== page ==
By: Kenneth J. Bindas & Molly Merryman
Former educator and long-time Warren-area resident Cliff Johnson looked relaxed and comfortable sitting for his interview. When asked what he remembered best about the 1950s and early 1960s in the small northeast Ohio city of Warren, he talked about the separateness that permeated his world and his discomfort with this invisibility: “I personally would rather have someone call me a bunch of dirty names and at least acknowledge me as a person than to act as if I wasn’t even there.” Being invisible for Johnson was “probably the worst thing to ever do to a human being.”[1. Clifford Johnson, interviewed by Laurie Dangerfield, October 2002, Documenting Justice DVD, produced by Molly Merryman and Kenneth J. Bindas, 2002. Hereafter DJ. These interviews were part of a community history project discussed in the text and involved the digital video interviewing of 14 people.]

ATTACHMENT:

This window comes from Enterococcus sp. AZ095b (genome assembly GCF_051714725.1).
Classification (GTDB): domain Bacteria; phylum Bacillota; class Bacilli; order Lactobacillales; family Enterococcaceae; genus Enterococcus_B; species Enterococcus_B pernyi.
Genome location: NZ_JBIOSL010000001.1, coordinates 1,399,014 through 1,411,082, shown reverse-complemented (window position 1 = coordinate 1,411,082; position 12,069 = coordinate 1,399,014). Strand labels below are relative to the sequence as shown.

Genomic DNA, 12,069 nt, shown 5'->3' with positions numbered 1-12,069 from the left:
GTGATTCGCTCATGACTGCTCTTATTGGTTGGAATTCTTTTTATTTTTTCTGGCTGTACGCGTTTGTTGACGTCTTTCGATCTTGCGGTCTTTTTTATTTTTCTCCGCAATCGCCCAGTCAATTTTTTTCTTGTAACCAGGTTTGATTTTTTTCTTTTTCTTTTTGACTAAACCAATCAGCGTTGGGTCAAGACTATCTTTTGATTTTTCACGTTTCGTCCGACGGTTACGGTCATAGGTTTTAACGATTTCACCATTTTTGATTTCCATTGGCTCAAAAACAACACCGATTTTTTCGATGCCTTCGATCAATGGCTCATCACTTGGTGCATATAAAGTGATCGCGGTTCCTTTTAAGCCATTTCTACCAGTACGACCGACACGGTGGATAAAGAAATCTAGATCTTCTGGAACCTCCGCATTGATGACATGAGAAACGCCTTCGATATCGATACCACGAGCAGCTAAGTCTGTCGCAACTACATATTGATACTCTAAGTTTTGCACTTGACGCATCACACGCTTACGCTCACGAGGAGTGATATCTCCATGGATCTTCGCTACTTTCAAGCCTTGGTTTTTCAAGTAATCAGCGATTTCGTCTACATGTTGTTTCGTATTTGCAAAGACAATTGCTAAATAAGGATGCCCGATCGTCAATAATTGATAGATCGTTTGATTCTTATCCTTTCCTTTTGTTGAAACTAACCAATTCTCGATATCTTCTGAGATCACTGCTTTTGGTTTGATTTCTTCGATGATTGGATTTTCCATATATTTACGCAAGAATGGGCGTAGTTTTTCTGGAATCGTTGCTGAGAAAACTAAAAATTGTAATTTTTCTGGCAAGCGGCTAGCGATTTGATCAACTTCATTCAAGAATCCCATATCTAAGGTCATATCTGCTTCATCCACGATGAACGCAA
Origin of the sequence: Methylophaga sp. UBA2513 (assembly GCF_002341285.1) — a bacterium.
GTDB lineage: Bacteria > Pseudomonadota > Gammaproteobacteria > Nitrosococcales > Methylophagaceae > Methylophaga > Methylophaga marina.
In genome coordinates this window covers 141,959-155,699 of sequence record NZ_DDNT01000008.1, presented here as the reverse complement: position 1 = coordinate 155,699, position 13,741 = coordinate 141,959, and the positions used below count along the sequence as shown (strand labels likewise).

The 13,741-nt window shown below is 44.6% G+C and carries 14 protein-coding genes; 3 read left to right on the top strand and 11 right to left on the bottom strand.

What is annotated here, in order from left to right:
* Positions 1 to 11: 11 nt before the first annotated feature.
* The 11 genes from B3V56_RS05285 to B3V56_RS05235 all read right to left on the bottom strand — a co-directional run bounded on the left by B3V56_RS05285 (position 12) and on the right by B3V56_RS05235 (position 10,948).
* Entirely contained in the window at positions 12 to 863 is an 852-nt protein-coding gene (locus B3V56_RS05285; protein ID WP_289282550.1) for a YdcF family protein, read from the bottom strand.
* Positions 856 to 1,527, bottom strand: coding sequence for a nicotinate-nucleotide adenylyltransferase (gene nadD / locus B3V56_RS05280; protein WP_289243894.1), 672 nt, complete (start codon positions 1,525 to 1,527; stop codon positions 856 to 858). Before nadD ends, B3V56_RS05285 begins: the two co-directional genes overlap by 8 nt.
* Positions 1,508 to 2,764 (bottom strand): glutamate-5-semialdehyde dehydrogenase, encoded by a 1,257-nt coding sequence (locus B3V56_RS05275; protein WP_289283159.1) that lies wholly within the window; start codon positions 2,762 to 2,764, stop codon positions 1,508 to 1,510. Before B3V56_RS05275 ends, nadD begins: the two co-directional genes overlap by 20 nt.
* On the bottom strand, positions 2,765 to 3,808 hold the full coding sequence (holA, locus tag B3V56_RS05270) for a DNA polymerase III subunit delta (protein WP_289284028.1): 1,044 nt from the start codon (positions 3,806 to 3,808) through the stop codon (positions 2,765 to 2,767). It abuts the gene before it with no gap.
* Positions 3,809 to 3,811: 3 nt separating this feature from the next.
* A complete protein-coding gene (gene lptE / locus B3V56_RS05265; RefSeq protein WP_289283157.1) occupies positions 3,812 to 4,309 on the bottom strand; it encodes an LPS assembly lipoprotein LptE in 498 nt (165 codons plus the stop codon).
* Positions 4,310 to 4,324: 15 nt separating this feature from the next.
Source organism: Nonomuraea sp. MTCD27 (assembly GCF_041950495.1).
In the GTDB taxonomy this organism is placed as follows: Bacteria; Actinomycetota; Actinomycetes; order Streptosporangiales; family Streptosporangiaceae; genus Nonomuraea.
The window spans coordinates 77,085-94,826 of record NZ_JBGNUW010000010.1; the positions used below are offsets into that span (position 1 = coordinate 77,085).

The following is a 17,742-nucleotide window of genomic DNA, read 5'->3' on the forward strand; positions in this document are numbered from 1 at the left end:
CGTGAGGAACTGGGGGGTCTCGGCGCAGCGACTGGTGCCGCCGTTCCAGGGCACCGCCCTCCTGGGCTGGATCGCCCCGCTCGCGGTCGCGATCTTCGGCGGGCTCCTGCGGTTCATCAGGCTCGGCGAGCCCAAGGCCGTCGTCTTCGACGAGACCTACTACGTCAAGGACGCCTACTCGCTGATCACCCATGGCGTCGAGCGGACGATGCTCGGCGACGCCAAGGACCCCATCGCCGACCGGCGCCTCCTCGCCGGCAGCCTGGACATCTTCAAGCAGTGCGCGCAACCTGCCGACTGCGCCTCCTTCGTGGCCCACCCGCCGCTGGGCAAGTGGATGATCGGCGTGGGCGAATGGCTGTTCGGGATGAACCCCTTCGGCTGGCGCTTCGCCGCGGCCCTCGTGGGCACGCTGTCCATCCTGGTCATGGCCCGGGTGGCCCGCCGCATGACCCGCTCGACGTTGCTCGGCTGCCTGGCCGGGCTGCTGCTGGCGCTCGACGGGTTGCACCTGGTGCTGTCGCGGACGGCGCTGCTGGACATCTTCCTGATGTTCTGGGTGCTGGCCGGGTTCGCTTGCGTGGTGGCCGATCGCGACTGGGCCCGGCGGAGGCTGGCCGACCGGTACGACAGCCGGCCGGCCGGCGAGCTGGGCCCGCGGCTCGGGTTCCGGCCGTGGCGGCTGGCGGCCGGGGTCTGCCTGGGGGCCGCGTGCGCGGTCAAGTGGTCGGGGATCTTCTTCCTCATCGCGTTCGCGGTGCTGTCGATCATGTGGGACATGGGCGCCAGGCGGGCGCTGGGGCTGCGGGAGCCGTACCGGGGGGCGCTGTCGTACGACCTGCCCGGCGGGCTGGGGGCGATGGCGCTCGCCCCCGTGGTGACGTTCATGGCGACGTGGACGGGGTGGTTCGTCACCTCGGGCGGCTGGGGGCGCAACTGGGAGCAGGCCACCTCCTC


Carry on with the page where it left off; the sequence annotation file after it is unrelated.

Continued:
Historians studying the United States after 1945 have begun to investigate the
effect and pervasiveness of the Civil Rights movement on a local, less visible level.
How did ordinary Americans, particularly outside the South, act and react to the social and legal revolutions that swept the country through 1965? The people from Warren, Ohio, offer an interesting case study through which we can begin to provide insight into the complexities of this question. Continue reading Out of the Shadows: Informal Segregation in Warren, Ohio, 1954-1964